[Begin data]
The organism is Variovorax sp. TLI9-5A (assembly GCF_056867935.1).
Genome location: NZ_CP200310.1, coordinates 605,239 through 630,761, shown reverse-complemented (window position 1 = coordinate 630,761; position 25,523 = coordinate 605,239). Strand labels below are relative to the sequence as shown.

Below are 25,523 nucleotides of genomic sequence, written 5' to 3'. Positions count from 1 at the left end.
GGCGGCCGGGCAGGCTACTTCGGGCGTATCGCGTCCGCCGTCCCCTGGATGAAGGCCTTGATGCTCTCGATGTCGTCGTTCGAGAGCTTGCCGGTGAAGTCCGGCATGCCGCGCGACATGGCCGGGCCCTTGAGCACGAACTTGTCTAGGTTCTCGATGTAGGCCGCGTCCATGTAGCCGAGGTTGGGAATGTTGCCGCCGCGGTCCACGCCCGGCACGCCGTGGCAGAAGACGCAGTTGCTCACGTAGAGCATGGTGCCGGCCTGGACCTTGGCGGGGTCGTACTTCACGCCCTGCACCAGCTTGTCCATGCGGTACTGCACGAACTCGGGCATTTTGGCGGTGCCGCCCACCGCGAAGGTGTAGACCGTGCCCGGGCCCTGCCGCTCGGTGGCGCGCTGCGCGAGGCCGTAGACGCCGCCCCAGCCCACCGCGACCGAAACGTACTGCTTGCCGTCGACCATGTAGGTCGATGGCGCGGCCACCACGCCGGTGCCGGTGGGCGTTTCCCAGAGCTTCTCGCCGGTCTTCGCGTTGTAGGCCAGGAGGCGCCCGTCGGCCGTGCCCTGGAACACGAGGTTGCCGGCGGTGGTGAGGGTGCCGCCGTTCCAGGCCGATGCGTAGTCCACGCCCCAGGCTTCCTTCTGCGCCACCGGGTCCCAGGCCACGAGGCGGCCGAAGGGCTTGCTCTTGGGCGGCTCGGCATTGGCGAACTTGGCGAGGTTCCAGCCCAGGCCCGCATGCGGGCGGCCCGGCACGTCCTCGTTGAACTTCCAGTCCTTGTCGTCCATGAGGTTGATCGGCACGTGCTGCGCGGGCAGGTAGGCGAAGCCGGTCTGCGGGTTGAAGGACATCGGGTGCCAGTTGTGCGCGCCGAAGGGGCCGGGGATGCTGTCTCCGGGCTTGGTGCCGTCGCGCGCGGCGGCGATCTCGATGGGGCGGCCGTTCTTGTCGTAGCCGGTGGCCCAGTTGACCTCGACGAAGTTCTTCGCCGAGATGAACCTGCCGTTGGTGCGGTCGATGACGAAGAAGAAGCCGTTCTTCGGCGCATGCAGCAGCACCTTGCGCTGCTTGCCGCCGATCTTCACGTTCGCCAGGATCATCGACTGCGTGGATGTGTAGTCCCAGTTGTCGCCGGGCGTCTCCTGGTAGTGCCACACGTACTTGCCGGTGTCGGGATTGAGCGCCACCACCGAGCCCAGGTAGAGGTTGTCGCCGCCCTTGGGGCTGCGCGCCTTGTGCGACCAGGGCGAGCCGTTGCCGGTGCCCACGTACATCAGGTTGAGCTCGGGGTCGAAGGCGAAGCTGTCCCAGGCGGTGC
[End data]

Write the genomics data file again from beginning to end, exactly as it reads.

The organism is Variovorax sp. TLI9-5A (assembly GCF_056867935.1).
Genome location: NZ_CP200310.1, coordinates 605,239 through 630,761, shown reverse-complemented (window position 1 = coordinate 630,761; position 25,523 = coordinate 605,239). Strand labels below are relative to the sequence as shown.

Below are 25,523 nucleotides of genomic sequence, written 5' to 3'. Positions count from 1 at the left end.
GGCGGCCGGGCAGGCTACTTCGGGCGTATCGCGTCCGCCGTCCCCTGGATGAAGGCCTTGATGCTCTCGATGTCGTCGTTCGAGAGCTTGCCGGTGAAGTCCGGCATGCCGCGCGACATGGCCGGGCCCTTGAGCACGAACTTGTCTAGGTTCTCGATGTAGGCCGCGTCCATGTAGCCGAGGTTGGGAATGTTGCCGCCGCGGTCCACGCCCGGCACGCCGTGGCAGAAGACGCAGTTGCTCACGTAGAGCATGGTGCCGGCCTGGACCTTGGCGGGGTCGTACTTCACGCCCTGCACCAGCTTGTCCATGCGGTACTGCACGAACTCGGGCATTTTGGCGGTGCCGCCCACCGCGAAGGTGTAGACCGTGCCCGGGCCCTGCCGCTCGGTGGCGCGCTGCGCGAGGCCGTAGACGCCGCCCCAGCCCACCGCGACCGAAACGTACTGCTTGCCGTCGACCATGTAGGTCGATGGCGCGGCCACCACGCCGGTGCCGGTGGGCGTTTCCCAGAGCTTCTCGCCGGTCTTCGCGTTGTAGGCCAGGAGGCGCCCGTCGGCCGTGCCCTGGAACACGAGGTTGCCGGCGGTGGTGAGGGTGCCGCCGTTCCAGGCCGATGCGTAGTCCACGCCCCAGGCTTCCTTCTGCGCCACCGGGTCCCAGGCCACGAGGCGGCCGAAGGGCTTGCTCTTGGGCGGCTCGGCATTGGCGAACTTGGCGAGGTTCCAGCCCAGGCCCGCATGCGGGCGGCCCGGCACGTCCTCGTTGAACTTCCAGTCCTTGTCGTCCATGAGGTTGATCGGCACGTGCTGCGCGGGCAGGTAGGCGAAGCCGGTCTGCGGGTTGAAGGACATCGGGTGCCAGTTGTGCGCGCCGAAGGGGCCGGGGATGCTGTCTCCGGGCTTGGTGCCGTCGCGCGCGGCGGCGATCTCGATGGGGCGGCCGTTCTTGTCGTAGCCGGTGGCCCAGTTGACCTCGACGAAGTTCTTCGCCGAGATGAACCTGCCGTTGGTGCGGTCGATGACGAAGAAGAAGCCGTTCTTCGGCGCATGCAGCAGCACCTTGCGCTGCTTGCCGCCGATCTTCACGTTCGCCAGGATCATCGACTGCGTGGATGTGTAGTCCCAGTTGTCGCCGGGCGTCTCCTGGTAGTGCCACACGTACTTGCCGGTGTCGGGATTGAGCGCCACCACCGAGCCCAGGTAGAGGTTGTCGCCGCCCTTGGGGCTGCGCGCCTTGTGCGACCAGGGCGAGCCGTTGCCGGTGCCCACGTACATCAGGTTGAGCTCGGGGTCGAAGGCGAAGCTGTCCCAGGCGGTGC